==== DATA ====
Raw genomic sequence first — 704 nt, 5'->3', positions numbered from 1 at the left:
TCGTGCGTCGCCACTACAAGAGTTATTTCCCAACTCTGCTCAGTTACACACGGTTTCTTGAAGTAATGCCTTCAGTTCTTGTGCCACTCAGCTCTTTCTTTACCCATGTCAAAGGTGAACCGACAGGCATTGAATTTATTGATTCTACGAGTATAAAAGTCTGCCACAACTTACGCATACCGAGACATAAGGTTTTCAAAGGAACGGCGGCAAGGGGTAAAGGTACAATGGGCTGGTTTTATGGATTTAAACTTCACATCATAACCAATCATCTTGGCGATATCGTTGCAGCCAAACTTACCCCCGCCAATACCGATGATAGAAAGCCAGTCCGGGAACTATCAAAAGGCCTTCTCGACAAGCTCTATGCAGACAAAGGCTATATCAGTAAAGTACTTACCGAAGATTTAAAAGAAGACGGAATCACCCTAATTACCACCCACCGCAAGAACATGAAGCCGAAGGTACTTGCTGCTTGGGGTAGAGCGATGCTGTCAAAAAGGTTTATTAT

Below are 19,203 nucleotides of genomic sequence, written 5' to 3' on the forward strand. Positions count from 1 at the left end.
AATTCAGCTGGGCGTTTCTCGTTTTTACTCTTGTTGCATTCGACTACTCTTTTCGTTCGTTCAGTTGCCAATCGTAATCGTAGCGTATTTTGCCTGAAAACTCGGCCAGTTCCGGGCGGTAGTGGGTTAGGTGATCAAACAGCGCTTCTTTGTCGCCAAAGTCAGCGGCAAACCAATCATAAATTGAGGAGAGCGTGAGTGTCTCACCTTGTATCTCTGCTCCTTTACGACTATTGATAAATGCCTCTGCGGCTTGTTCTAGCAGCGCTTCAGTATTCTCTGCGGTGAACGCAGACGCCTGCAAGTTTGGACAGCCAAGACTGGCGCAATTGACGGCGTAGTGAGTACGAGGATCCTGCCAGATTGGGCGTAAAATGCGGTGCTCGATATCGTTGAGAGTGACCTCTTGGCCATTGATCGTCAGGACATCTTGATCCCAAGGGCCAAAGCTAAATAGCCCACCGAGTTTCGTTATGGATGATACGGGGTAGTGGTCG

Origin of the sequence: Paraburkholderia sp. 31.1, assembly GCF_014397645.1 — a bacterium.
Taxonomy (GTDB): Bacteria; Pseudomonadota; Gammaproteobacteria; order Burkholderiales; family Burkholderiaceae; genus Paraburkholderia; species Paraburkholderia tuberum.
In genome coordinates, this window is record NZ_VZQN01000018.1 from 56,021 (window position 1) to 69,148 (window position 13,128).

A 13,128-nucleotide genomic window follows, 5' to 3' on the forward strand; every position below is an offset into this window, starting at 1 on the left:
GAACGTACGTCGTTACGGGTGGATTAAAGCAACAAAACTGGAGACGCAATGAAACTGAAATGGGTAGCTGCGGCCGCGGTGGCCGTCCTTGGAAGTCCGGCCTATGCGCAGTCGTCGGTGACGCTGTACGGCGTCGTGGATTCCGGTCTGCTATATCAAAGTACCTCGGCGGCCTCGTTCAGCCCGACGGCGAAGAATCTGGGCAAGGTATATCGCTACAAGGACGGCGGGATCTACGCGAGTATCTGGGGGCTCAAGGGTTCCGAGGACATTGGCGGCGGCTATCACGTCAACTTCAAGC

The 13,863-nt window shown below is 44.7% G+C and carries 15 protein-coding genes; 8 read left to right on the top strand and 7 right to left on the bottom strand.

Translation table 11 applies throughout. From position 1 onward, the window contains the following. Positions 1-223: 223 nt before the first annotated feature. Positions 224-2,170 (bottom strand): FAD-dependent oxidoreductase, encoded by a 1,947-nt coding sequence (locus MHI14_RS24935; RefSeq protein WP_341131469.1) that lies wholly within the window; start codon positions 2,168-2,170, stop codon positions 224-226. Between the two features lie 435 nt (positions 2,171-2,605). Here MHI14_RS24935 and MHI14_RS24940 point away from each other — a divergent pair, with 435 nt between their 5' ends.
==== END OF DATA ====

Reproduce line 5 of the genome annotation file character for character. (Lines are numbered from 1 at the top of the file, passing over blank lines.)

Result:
Origin of the sequence: Paraburkholderia sp. 31.1, assembly GCF_014397645.1 — a bacterium.